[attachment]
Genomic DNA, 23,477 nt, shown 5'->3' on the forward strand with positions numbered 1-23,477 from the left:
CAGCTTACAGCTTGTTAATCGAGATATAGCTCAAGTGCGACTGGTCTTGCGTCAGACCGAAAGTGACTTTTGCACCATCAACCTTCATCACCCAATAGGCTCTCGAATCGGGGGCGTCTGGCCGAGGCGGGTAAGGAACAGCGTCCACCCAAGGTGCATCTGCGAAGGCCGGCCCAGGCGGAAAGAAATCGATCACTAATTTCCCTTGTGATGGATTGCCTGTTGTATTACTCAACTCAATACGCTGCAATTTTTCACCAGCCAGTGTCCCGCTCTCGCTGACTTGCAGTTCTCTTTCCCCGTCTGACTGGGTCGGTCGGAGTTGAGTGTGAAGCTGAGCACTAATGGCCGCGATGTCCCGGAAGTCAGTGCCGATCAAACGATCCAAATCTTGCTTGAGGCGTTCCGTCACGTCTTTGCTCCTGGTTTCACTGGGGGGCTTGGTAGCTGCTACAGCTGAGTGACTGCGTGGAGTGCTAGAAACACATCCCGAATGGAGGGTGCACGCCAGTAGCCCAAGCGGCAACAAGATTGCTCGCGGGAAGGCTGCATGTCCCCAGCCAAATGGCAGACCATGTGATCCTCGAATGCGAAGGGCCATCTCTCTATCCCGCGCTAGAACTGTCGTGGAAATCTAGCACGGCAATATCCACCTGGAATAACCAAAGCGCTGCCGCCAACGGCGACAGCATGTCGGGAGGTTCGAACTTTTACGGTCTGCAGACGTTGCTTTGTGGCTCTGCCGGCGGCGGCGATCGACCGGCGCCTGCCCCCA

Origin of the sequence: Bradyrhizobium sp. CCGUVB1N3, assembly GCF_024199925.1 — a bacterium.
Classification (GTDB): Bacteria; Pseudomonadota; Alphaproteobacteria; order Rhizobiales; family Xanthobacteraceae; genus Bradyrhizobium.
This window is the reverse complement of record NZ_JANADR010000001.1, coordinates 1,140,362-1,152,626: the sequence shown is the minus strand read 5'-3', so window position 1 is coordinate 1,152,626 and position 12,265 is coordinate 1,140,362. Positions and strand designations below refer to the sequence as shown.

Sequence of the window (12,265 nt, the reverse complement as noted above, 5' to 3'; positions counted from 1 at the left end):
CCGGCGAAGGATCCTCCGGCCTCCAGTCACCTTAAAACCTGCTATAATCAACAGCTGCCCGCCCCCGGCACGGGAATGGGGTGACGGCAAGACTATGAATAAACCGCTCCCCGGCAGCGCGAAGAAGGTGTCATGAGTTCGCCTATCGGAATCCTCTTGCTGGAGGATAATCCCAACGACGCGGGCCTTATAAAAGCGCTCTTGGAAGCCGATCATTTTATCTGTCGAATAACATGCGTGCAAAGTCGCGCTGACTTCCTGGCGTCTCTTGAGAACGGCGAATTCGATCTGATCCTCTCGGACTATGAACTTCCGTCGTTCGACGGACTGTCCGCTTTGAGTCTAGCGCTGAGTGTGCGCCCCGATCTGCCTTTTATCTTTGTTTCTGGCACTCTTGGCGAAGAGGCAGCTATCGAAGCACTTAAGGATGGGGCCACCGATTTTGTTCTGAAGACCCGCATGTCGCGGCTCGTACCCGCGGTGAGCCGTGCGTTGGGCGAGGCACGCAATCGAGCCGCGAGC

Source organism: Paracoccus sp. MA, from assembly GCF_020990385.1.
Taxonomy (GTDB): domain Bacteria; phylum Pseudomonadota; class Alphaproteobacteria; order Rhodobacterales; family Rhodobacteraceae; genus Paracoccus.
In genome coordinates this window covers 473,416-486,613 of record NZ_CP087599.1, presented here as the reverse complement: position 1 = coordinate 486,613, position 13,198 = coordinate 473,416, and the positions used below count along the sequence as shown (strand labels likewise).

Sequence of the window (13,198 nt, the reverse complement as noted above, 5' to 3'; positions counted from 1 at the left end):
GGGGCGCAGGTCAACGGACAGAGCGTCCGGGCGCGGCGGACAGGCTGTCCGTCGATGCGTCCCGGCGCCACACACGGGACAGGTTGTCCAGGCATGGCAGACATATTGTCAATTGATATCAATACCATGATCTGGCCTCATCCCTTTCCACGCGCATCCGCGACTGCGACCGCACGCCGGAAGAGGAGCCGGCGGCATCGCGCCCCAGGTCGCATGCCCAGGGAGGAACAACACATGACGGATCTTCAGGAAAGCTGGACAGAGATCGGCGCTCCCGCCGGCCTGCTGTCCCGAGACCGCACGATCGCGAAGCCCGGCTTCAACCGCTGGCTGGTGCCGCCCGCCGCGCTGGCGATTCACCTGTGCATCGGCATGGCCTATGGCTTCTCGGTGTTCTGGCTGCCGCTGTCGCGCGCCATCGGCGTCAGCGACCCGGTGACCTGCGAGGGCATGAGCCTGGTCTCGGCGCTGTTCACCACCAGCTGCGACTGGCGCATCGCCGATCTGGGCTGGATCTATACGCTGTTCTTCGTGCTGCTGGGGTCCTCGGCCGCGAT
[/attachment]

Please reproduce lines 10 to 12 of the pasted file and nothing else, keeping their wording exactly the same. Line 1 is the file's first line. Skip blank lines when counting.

In genome coordinates this window covers 473,416-486,613 of record NZ_CP087599.1, presented here as the reverse complement: position 1 = coordinate 486,613, position 13,198 = coordinate 473,416, and the positions used below count along the sequence as shown (strand labels likewise).

Sequence of the window (13,198 nt, the reverse complement as noted above, 5' to 3'; positions counted from 1 at the left end):
GGGGCGCAGGTCAACGGACAGAGCGTCCGGGCGCGGCGGACAGGCTGTCCGTCGATGCGTCCCGGCGCCACACACGGGACAGGTTGTCCAGGCATGGCAGACATATTGTCAATTGATATCAATACCATGATCTGGCCTCATCCCTTTCCACGCGCATCCGCGACTGCGACCGCACGCCGGAAGAGGAGCCGGCGGCATCGCGCCCCAGGTCGCATGCCCAGGGAGGAACAACACATGACGGATCTTCAGGAAAGCTGGACAGAGATCGGCGCTCCCGCCGGCCTGCTGTCCCGAGACCGCACGATCGCGAAGCCCGGCTTCAACCGCTGGCTGGTGCCGCCCGCCGCGCTGGCGATTCACCTGTGCATCGGCATGGCCTATGGCTTCTCGGTGTTCTGGCTGCCGCTGTCGCGCGCCATCGGCGTCAGCGACCCGGTGACCTGCGAGGGCATGAGCCTGGTCTCGGCGCTGTTCACCACCAGCTGCGACTGGCGCATCGCCGATCTGGGCTGGATCTATACGCTGTTCTTCGTGCTGCTGGGGTCCTCGGCCGCGAT